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How James E. Hanger, the First Civil War Amputee, Invented Modern Prosthetics

James Edward Hanger (Library of Congress)

The first amputation of the Civil War came at the hands of a 16th Ohio Volunteer Infantry Regimental Surgeon who removed the leg of an 18-year-old college student from the Shenandoah Valley named James E. Hanger. The operation was conducted in a private home on June 3, 1861, in the western Virginia town of Philippi. Hanger had left Washington College (now Washington and Lee College) to join a local cavalry unit in Philippi. Union soldiers from Ohio surprised the Confederates in early morning with two blasts of canister shot from cannon. Hanger ran into the stable for his horse and was hit by the third volley, this time of solid six-pounders. One cannonball tore through the stable, ricocheted off a door post, and struck Hanger’s left leg above the knee.

With the leg hanging by skin, Hanger crawled to a hayloft to hide from the Yankees. Soldiers quickly discovered him and carried him to Dr. James Robinson, a native of Wooster, Ohio. With a saw and chloroform, Robinson saved Hanger’s life by removing his left leg seven inches below the hip. It was the first of an estimated 50,000 amputations performed during the Civil War.

Hanger convalesced as a POW until August, when he was swapped in a prisoner exchange. Returning home to Churchville, Virginia, Hanger used his crude peg leg to hobble upstairs to a dark bedroom. He was just 18 years old, and his life was over.

“No one can know what such a loss means unless he has suffered a similar catastrophe,” he later explained. “In the twinkling of an eye, life’s fondest hopes seemed dead. What could the world hold for a maimed, crippled man?”

(Library of Congress)

Secluded upstairs, Hanger entertained a modest ambition to improve his lot a bit by upgrading his peg leg. He began to design the leg he wanted, then adding little features, here and there. He wanted it to be comfortable, easy to take on and off, and, of course, useful in walking as naturally as possible.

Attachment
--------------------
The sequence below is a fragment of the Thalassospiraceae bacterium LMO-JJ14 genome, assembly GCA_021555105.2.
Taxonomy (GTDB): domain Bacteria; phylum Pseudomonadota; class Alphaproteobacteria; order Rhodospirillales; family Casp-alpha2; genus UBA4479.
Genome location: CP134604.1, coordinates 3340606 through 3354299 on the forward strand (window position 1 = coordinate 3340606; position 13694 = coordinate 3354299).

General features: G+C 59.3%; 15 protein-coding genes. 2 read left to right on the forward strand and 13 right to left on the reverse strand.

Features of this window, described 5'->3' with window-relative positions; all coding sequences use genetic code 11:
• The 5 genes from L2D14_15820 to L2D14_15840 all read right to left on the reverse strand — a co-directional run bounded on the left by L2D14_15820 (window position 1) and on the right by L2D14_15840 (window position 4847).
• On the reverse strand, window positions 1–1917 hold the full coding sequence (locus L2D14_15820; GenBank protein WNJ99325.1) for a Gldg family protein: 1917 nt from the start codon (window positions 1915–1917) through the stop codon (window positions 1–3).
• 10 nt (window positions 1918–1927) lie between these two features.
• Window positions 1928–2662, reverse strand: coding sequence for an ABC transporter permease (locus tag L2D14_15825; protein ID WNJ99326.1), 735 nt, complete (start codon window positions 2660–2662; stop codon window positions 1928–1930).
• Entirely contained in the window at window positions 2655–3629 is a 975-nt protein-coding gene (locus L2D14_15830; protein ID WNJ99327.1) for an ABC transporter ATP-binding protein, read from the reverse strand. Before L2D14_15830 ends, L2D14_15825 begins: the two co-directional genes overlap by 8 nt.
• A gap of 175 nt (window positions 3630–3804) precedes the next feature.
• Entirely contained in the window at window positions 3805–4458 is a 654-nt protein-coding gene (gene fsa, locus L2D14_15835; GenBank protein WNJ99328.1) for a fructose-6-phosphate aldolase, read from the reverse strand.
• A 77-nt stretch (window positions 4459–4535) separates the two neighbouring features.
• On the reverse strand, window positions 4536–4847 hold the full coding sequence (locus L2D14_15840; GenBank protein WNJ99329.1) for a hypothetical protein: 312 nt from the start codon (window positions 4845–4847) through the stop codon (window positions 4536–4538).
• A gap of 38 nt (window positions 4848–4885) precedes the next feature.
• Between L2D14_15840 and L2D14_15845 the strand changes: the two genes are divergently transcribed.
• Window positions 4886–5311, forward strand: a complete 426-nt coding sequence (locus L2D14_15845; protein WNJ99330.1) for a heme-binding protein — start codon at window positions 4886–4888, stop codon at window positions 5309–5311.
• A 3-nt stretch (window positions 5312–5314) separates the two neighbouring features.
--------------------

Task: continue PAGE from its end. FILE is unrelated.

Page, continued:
Descending from the bedroom, Hanger collected oak barrel staves and metal straps, rubber bumpers and nails, and crafted a more life-like limb to replace the crude peg he’d been using. He tinkered further, adding hinges and joints. By fall, he had articulating knee and ankle joints, the first of their kinds. He called it “The Hanger Limb” and began selling them out of his brother’s store in nearby Staunton, Virginia. Sadly, in the wake of Bull Run, there was no shortage of customers.

(Hanger, Inc.)

In 1863, at age 20, Hanger patented his leg with the Confederate States Patent Office and contracted with the Association for the Relief of Maimed Soldiers in Richmond to produce above-the-knee Hanger Limbs for $200 each. After the surrender at Appomattox, Hanger opened a shop in Richmond, where he secured a big contract with Virginia to supply the state’s wounded veterans with prosthetic legs.

Hanger kept on tweaking and improving his device, which by the 1880s became the world’s most desired artificial leg. It was lightweight, comfortable, well-functioning, and didn’t cost a fortune. His sons joined the business and helped expand it throughout the United States. J.E. Hanger, Inc., invented and marketed a range of limbs, wheelchairs, beds, and other devices for the disabled. As the killing fields of World War I got active, James E. Hanger, now 72 years old, traveled to Europe to help wounded French and British soldiers regain their mobility. Hanger would die in 1919, just after the Great War had produced another generation of men in need of artificial limbs.

Model showing Hanger prosthetics (Library of Congress)

Reflecting on his life, Hanger expressed the kind of wisdom we hear in so many of our veterans, the kind only gained through time and struggle. His worst day, June 3, 1861, now appeared to be his best, the catastrophic moment that inspired the ingenuity which would benefit the world.

“Today,” he said, “I am thankful for what seemed then to me nothing but a blunder of fate, but which was to prove instead a great opportunity.”

(Science Museum Group)

J.E. Hanger, Inc., lives on as part of Hanger Prosthetics & Orthotics, which supplies more prosthetics than any other company in the world. The amazing advances in artificial limbs we’ve seen since the wars in Iraq and Afghanistan all build upon James E. Hanger’s innovations and continue to assist our wounded warriors to regain their mobility.

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